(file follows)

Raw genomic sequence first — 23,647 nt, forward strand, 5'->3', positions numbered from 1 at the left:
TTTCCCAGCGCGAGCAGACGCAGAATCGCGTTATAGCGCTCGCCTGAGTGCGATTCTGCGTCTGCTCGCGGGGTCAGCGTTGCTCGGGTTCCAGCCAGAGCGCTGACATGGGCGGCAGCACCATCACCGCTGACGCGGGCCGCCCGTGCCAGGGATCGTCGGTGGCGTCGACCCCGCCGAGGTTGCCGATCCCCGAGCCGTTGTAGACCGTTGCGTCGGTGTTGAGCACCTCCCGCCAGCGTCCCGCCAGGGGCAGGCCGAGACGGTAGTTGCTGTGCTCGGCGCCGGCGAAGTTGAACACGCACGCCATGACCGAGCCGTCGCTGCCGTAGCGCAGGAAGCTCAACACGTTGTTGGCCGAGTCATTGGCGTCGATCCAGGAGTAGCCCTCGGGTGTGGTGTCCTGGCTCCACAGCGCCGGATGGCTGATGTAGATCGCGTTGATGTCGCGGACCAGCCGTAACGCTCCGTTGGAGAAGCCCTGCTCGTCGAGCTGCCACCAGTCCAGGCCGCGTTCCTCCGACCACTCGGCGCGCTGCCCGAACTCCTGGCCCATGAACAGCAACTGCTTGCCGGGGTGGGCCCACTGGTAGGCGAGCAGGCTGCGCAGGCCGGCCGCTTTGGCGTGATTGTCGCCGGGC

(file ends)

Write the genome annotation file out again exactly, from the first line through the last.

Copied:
Raw genomic sequence first — 23,647 nt, forward strand, 5'->3', positions numbered from 1 at the left:
TTTCCCAGCGCGAGCAGACGCAGAATCGCGTTATAGCGCTCGCCTGAGTGCGATTCTGCGTCTGCTCGCGGGGTCAGCGTTGCTCGGGTTCCAGCCAGAGCGCTGACATGGGCGGCAGCACCATCACCGCTGACGCGGGCCGCCCGTGCCAGGGATCGTCGGTGGCGTCGACCCCGCCGAGGTTGCCGATCCCCGAGCCGTTGTAGACCGTTGCGTCGGTGTTGAGCACCTCCCGCCAGCGTCCCGCCAGGGGCAGGCCGAGACGGTAGTTGCTGTGCTCGGCGCCGGCGAAGTTGAACACGCACGCCATGACCGAGCCGTCGCTGCCGTAGCGCAGGAAGCTCAACACGTTGTTGGCCGAGTCATTGGCGTCGATCCAGGAGTAGCCCTCGGGTGTGGTGTCCTGGCTCCACAGCGCCGGATGGCTGATGTAGATCGCGTTGATGTCGCGGACCAGCCGTAACGCTCCGTTGGAGAAGCCCTGCTCGTCGAGCTGCCACCAGTCCAGGCCGCGTTCCTCCGACCACTCGGCGCGCTGCCCGAACTCCTGGCCCATGAACAGCAACTGCTTGCCGGGGTGGGCCCACTGGTAGGCGAGCAGGCTGCGCAGGCCGGCCGCTTTGGCGTGATTGTCGCCGGGC